Religious row over Mel's film
By MICHAEL McKENNA in Los Angeles
08 June 2003
The Herald Sun
MEL Gibson has declared war on two of the most powerful
religious groups in America.
The actor has threatened a lawsuit against the US Conference of
Catholic Bishops and the Jewish-run Anti-Defamation League over a report
criticising the depiction of Jews in his controversial new film about the
crucifixion of Jesus Christ. The two bodies want changes to the script.
Gibson co-wrote, directed and funded the $40 million The
Passion, which finished shooting in Rome last month.
The film, starring Monica Bellucci and James Caviezel, is
spoken entirely in Latin and Aramaic and will be released without
subtitles. Gibson has yet to find a distributor for the film, scheduled for
release next year.
Gibson is reportedly a member of a traditionalist Catholic
movement, operating outside the mainstream church, that embraces a 16th
century form of the religion that uses only Latin in mass.
The movement rejects the reforms of the Second Vatican Council
of 1962-65 that eliminated the belief that Jews were collectively
responsible for the death of Jesus.
Catholic and Jewish scholars said they feared Gibson was going
to use his celebrity status and film to promote his views. Sister Mary Boys, professor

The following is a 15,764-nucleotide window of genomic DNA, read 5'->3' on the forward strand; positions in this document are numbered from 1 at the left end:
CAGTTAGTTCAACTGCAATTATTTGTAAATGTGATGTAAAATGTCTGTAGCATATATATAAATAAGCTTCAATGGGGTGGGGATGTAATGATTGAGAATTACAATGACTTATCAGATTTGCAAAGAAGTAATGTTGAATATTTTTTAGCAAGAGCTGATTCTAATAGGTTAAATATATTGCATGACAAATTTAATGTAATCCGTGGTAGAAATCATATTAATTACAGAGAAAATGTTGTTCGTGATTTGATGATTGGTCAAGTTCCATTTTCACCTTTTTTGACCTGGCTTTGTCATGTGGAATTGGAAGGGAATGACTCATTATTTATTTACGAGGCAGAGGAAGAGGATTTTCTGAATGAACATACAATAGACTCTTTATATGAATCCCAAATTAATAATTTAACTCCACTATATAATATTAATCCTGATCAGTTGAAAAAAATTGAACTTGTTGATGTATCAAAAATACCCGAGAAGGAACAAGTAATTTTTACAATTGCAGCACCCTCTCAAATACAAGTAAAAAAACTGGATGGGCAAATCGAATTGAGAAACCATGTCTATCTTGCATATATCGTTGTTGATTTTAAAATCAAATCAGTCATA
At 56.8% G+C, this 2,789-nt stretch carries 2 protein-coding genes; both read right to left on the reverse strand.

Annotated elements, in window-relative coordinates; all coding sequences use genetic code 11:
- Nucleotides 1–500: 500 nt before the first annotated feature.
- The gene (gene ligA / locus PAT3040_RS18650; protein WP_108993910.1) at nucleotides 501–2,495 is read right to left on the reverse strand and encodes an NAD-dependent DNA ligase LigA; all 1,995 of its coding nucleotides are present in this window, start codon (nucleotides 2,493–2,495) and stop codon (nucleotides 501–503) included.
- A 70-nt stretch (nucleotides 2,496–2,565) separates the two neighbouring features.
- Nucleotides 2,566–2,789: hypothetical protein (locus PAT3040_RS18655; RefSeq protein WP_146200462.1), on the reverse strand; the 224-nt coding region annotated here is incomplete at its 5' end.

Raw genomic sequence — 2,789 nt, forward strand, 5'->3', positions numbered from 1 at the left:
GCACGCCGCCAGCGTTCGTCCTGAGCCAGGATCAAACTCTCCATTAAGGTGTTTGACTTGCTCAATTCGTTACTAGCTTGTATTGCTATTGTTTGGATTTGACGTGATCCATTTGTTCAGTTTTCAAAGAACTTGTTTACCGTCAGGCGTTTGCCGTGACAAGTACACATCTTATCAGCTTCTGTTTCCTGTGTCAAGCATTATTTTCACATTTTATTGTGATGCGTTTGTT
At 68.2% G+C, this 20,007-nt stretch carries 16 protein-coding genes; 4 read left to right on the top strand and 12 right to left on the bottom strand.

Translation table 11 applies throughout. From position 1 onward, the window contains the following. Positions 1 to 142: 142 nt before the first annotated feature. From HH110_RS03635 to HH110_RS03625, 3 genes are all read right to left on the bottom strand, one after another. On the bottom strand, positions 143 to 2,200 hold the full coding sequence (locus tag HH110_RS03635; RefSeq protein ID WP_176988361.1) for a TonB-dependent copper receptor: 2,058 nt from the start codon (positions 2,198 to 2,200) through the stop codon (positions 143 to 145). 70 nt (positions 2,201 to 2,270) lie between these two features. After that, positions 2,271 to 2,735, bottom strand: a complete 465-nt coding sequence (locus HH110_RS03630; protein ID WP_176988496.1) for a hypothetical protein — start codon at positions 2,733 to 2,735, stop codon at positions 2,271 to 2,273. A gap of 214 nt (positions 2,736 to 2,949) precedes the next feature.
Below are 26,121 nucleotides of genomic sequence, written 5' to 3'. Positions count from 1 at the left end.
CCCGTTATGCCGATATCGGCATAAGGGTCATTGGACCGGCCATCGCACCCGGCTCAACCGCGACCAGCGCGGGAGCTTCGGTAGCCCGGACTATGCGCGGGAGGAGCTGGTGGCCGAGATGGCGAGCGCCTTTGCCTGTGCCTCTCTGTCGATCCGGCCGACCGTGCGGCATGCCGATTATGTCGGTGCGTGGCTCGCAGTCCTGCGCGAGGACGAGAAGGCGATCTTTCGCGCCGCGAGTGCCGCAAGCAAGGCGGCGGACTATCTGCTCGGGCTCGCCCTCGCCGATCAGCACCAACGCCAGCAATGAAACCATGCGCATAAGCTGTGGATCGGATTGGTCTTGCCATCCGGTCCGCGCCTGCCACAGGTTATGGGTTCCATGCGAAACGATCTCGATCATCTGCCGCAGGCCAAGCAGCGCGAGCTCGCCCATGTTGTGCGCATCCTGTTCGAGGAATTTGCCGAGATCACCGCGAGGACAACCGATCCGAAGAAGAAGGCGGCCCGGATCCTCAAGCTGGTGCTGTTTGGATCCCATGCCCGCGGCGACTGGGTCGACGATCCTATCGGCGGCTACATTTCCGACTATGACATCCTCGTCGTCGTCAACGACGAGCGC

of practical theology at Union Theological Seminary in New York, said:
"The Anti-Defamation League and US Conference of Catholic Bishops reviewed
the script and we wrote a report that was sent to Mr Gibson's company.
"We have concerns about the role of Jews in the movie and we
were hoping to get some changes. Mr Gibson's company has retaliated by
threatening a lawsuit." Sister Boys declined to detail the exact concerns about the script.
Gibson and Bruce Davey, his partner in Icon Productions, would
not comment. Earlier, Gibson lashed out before a newspaper published the
ultra-conservative views of his father, Hutton, 85. Mr Gibson Sr, a traditionalist Catholic,
was quoted as saying the holocaust never happened and the World Trade Centre
was destroyed by remote control.
Gibson said at the time people were trying to denigrate his
father because he was making the movie, and admitted some Jews might be
offended by the movie, although that was not intended.
"I've never seen a rendering that equals this for reality," he
said. "The versions I've seen (are) more like fairy tales. This actually happened.
But, when you look at the reasons behind why Christ came, why he was crucified -
he died for all mankind and he suffered for all mankind - anybody who transgresses
has to look at their part or look at their culpability."
Father William Fulco, a Jesuit priest and Los Angeles-based
professor of Mediterranean studies, said he had seen no evidence of
anti-Semitism while working on the script. He translated the script.
The Passion is the first film Gibson has directed since winning
an Academy Award for Braveheart.
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